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Deserting Democracy (conference presentation) : Authoritarianism and Geo-strategic Politics in Djibouti

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conference contribution
posted on 2023-08-05, 08:19 authored by Claire M. Metelits, Steph Matti

When Ismael Omar Guelleh became President of Djibouti in 1999, there were strong indications that the country was headed in a more democratic direction. Despite these indications, the period since has seen the Guelleh regime use heavy-handed tactics to repress dissent. Based on an examination of democratic contestation in the electoral arena, legislature, judiciary, media and civil society, this article argues that the regime is now fully authoritarian, yet draws little censure from the West. The US in particular has been willing to overlook the regime's democratic shortcomings due to the security-based geo-strategic importance attached to Djibouti, which hosts several foreign military bases. This case also points to a shift in the way the US engages with African regimes. While policy discourse continues to emphasize democratization, since 2001 Washington has become increasingly willing to overlook authoritarian drift and violations of human rights where security and counter- terrorist activities are concerned.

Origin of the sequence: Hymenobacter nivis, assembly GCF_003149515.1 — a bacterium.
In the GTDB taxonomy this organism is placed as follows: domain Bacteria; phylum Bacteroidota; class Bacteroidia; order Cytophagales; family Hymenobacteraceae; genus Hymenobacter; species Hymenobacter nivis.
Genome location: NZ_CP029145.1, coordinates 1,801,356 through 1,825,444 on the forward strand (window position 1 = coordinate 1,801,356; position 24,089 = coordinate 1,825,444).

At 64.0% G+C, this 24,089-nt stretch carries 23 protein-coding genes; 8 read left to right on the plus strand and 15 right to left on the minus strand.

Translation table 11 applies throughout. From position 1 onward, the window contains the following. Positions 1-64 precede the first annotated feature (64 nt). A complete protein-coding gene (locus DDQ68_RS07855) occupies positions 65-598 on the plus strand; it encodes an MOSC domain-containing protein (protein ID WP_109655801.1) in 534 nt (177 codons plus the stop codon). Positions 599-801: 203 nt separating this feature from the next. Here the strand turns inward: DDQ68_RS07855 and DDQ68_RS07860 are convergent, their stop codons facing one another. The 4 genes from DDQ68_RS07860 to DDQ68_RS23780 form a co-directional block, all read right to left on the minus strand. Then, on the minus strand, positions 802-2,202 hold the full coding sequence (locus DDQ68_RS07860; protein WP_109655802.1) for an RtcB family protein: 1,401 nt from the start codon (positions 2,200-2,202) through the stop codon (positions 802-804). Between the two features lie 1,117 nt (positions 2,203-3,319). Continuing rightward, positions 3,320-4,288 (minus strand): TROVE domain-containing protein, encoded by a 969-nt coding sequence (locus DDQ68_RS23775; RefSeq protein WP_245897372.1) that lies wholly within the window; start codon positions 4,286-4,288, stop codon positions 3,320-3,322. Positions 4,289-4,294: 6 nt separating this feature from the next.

Turquoise Mountain, Afghanistan; Davidson College


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